Address for Orchard Tea Garden: 47 Mill Way, Grantchester, CB3 9ND
Nearby hotel: Travelodge Cambridge Central

8. Portsmouth- Charles Dickens

The Waterfront City- Portsmouth is full of naval heritage with some of the most significant British naval vessels on proud display in its Historic Dockyard. While the city is known for its naval significance, it’s also the birthplace of one of the most well known novelists in the world- Charles Dickens. His stories and characters depicting Victorian England have left a literary legacy that has transcended the written word being transformed into plays, films and television series that are loved across the world. As well as a statue in Guildhall square, the Dickens Birthplace Museum tells the life story of Dickens himself, with regular events to celebrate the literary’s life and work, as well as various artefacts and displays that bring the Victorian era Dickens lived in, to life.

Address for the Dickens Birthplace Museum: 393 Old Commercial Road, PO1 4QL
Nearby hotel: Travelodge Portsmouth City Centre

9. Nottingham- J.M Barrie, Lord Byron

While many will know the Nottinghamshire area for Sherwood Forest where Robin Hood and his Merry Men called home, Nottingham was also the inspiration for Peter Pan’s Neverland.. Nottingham Arboretum is the oldest park in the city and despite its very central location is home to a beautiful and relaxing landscape full of pretty flowers and dozens of walking trails. It’s rumoured that the author, J.M Barrie was inspired by the beauty of the Arboretum to create the fictional world of Neverland. With the park’s varied natural spaces, heritage sculptures, water features, interlocking walking trails and wildlife, it’s easy to lose yourself in Barrie’s fairytale world and to imagine Peter Pan hiding somewhere in the treetops with Tinkerbell causing mischief nearby. Another literary great that found great inspiration from Nottingham was Lord Byron. His first ever poem which he wrote at the age of ten tells of his love for this home city. You can follow in his footsteps on the Byron Trail which starts at Newstead Abbey and goes all through the city and Southwell bringing his story to life.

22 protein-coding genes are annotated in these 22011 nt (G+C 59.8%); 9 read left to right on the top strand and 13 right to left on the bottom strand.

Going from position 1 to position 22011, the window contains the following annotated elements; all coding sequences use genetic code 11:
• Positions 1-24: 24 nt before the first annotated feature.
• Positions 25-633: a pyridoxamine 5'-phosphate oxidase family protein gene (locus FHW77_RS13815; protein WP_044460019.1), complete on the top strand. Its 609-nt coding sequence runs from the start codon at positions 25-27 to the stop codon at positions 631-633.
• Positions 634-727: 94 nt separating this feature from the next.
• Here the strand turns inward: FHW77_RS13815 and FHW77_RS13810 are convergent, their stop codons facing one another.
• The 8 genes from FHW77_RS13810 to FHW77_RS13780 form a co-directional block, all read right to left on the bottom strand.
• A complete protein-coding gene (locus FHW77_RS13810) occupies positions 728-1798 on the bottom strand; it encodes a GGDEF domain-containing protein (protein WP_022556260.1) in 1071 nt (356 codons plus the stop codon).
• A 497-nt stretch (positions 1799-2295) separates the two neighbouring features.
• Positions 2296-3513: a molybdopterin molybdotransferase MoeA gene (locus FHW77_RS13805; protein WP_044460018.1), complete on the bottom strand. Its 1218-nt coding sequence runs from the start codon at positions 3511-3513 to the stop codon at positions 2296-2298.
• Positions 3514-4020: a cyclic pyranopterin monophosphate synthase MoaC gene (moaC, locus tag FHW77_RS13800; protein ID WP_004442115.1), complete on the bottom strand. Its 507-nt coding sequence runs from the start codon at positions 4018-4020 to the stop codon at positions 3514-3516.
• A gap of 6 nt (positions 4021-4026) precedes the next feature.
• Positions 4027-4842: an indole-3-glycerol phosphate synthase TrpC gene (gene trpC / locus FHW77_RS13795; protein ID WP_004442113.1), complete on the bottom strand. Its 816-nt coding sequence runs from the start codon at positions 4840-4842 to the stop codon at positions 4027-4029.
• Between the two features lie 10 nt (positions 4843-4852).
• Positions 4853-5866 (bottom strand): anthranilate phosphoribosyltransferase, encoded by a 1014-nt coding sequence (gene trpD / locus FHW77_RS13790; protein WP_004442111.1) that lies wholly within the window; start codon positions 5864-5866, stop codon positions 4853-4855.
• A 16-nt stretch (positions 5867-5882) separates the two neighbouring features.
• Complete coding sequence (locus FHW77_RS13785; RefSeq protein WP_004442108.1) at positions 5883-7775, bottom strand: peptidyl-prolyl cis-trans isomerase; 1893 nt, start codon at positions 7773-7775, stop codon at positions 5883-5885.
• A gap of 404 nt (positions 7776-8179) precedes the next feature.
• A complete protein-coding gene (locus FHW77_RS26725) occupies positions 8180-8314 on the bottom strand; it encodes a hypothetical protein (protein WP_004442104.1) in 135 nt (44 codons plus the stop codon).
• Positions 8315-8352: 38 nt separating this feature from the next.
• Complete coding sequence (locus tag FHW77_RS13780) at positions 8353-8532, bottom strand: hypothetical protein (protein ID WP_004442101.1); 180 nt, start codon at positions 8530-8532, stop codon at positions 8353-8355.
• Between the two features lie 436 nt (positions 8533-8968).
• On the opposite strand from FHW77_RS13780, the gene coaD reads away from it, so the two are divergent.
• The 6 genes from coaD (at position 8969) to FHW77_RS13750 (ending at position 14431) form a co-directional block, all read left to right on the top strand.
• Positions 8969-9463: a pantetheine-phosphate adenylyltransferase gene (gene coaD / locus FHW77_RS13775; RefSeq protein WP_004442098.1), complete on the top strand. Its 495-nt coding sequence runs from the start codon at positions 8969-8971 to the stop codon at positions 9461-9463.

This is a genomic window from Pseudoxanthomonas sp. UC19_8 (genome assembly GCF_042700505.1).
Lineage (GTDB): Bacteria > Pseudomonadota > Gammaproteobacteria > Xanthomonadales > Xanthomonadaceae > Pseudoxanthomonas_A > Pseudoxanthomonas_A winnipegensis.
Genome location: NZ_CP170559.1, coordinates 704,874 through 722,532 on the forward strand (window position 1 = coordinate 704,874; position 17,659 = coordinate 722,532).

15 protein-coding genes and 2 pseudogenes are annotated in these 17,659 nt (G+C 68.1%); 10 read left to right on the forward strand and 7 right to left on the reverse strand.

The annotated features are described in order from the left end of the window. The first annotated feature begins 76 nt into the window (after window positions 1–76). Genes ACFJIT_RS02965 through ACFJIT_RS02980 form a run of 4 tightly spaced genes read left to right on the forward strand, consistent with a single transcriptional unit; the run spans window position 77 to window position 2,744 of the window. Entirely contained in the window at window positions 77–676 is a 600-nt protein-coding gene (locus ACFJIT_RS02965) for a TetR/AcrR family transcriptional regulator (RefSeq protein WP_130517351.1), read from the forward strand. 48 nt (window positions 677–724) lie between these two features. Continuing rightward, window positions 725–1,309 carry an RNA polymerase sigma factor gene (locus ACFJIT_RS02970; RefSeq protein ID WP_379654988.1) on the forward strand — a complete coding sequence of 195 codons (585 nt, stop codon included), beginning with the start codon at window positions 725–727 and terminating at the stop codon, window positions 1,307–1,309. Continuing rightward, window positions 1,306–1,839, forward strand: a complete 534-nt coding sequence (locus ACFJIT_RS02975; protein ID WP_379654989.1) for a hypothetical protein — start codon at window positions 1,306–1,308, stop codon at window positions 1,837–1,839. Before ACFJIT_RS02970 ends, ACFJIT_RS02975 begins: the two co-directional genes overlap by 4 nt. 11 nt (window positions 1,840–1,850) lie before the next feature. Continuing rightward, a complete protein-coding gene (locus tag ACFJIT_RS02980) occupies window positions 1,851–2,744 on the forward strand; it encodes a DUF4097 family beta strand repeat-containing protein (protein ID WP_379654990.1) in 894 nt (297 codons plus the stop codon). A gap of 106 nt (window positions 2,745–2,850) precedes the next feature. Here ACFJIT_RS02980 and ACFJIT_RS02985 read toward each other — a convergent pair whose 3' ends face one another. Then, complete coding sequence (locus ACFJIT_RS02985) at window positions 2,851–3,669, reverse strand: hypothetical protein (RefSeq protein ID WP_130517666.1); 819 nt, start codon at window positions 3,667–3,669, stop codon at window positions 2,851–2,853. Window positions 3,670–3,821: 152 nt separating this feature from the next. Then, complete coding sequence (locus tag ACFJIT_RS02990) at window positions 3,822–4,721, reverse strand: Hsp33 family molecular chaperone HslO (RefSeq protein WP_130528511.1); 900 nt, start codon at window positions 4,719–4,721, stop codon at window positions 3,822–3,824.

Address for Nottingham Arboretum: Waverley Street, NG7 4HF
Address for Byron Trail: NG15 8NA
Nearby hotel: Travelodge Nottingham Central

10. Bristol- Robert Louis Stevenson’s Treasure Island

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Bristol is a city with a heart full of culture, art and maritime history. It’s this maritime history in fact that inspired Robert Louis Stevenson’s Treasure island novel from the 1880’s that would later become one of the most famous children’s adventure stories of the 19th Century. Bristol’s harbourside was featured in the novel based on the adventures of Jim Hawkins and his race to find the buried treasure before Captain Flint and his pirate crew. To bring the popular pirate adventure to life, Bristol Harbourside has its own Treasure Island Walking Trail. The mile long trail has eight black spots along the way, each with fascinating insights into the city’s maritime history and its connection to the Stevenson classic. The trail is a great choice for all ages and abilities and is in fact the only European Cultural Route in the South West.

Address for Treasure island Trail: King Street, BS1 4DT
Nearby hotel: Travelodge Bristol Central Mitchell Lane